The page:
I’m excited to interview the living legend Salena Jones (pictured above). I am going to meet my namesake and this is where my worlds collide. I mention Salena Jones in Springfield Road because my father played for her in the early 1970’s. My mother has told me Salena Jones made such an impression on my father he insisted they name me after her. By coincidence Salena Jones played some of the same clubs and blazed a similar trail to that of Little Miss Cornshucks. She also shared bills with Little Miss Sharecropper, Laverne Baker who was on the same label as Cornshucks. Salena Jones, of course, had the success and Little Miss Cornshucks disappeared into obscurity. Right now, I feel like I am becoming some kind of jazz ghost whisperer, but I’m so curious to hear Salena’s story, her early life playing those legendary haunts and her memories of early boogie-woogie, blues and all that jazz. And of course I’ll ask her if she remembers a certain Irish jazz session musician, my father, Paul Godden.
Read more here: www.salenagodden.com


 
…Meanwhile, I am enjoying being back working alongside award-winning radio producer Rebecca Maxted. We’re in production with ‘Try A Little Tenderness – The Lost Legacy of Little Miss Cornshucks’ which will be broadcast on BBC Radio 4 this summer 2014.  This follows the success of our last collaboration 'Stir it Up! - 50 Years of Writing Jamaica' which was also for BBC Radio 4. We will be in America this month, in Chicago, tracing the footsteps of old jazz heroes, to tell the tale of Little Miss Cornshucks, a wonderful jazz and blues singer that sang this sublime version of ‘Try A Little Tenderness’. Watch it here!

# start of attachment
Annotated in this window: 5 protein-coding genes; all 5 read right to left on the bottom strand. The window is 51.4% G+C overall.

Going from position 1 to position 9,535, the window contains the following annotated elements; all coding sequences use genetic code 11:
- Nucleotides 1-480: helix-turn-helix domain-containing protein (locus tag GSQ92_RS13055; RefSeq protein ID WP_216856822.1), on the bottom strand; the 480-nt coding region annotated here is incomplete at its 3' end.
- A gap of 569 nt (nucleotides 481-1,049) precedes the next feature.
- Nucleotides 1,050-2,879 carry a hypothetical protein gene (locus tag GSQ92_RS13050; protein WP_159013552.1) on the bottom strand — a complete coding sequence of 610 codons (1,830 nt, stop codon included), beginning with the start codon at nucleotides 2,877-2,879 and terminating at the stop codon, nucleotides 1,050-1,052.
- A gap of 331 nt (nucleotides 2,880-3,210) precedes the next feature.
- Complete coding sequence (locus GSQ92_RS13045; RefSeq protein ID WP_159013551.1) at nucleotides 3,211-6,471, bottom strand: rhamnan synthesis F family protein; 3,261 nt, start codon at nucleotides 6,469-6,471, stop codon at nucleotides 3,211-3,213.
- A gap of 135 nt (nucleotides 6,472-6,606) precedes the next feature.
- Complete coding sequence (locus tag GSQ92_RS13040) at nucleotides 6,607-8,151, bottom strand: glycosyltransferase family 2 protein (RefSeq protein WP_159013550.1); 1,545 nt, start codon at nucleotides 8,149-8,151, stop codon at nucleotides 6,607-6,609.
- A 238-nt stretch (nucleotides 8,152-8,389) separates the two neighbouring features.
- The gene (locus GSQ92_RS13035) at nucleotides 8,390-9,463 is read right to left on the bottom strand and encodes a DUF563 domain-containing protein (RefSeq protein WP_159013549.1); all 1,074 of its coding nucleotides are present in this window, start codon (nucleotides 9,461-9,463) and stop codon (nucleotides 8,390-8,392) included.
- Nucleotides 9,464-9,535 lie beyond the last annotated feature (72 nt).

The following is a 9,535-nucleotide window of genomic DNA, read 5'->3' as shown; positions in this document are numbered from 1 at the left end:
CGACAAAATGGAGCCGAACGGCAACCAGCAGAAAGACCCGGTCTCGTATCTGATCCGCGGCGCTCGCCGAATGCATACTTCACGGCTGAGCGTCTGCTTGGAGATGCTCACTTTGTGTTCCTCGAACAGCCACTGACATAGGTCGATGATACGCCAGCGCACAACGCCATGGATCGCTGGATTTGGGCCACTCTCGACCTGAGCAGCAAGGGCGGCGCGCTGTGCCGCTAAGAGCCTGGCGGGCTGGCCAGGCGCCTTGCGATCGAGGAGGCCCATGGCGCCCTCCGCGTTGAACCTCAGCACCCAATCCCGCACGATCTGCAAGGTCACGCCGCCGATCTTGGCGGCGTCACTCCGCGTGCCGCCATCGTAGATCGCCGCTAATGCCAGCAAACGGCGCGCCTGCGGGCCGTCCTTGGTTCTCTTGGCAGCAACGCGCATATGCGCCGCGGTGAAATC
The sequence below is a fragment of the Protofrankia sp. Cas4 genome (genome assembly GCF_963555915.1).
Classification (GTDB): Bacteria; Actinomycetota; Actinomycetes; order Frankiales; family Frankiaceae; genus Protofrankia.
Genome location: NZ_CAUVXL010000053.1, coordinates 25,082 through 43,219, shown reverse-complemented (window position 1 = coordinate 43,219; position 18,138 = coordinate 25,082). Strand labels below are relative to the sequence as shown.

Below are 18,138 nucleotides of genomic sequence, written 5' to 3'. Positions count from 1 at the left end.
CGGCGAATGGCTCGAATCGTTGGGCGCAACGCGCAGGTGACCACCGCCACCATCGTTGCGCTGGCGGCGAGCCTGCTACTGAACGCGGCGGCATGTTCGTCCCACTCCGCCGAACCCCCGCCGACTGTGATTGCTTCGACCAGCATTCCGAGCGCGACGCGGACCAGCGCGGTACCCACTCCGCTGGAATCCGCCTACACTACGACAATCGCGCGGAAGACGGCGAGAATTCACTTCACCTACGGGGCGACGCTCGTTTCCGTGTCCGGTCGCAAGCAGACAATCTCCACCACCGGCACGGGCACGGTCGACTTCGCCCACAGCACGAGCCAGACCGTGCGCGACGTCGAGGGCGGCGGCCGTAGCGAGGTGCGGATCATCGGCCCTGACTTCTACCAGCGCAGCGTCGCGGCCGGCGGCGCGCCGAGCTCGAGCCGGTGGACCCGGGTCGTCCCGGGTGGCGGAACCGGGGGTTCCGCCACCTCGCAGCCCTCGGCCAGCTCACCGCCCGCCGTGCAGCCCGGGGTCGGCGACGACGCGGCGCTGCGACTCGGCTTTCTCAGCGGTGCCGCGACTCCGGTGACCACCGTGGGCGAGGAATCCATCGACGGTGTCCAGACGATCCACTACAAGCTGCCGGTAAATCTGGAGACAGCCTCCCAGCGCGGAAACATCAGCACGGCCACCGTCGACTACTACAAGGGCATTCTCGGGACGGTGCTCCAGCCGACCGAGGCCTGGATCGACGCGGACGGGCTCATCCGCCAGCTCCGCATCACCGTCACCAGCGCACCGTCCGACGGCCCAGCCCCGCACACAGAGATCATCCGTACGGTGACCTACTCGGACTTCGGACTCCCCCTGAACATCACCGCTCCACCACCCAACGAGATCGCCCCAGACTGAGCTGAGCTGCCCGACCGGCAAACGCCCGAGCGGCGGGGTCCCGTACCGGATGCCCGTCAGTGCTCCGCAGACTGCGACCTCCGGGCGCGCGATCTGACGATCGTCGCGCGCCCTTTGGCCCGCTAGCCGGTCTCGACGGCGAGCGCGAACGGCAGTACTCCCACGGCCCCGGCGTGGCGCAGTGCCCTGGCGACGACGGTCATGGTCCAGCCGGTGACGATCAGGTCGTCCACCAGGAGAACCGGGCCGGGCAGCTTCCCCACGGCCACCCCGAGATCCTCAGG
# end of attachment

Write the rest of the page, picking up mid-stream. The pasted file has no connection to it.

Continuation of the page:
I’m excited to interview the living legend Salena Jones (pictured above). I am going to meet my namesake and this is where my worlds collide. I mention Salena Jones in Springfield Road because my father played for her in the early 1970’s. My mother has told me Salena Jones made such an impression on my father he insisted they name me after her. By coincidence Salena Jones played some of the same clubs and blazed a similar trail to that of Little Miss Cornshucks. She also shared bills with Little Miss Sharecropper, Laverne Baker who was on the same label as Cornshucks. Salena Jones, of course, had the success and Little Miss Cornshucks disappeared into obscurity. Right now, I feel like I am becoming some kind of jazz ghost whisperer, but I’m so curious to hear Salena’s story, her early life playing those legendary haunts and her memories of early boogie-woogie, blues and all that jazz. And of course I’ll ask her if she remembers a certain Irish jazz session musician, my father, Paul Godden.

Read more here: www.salenagodden.com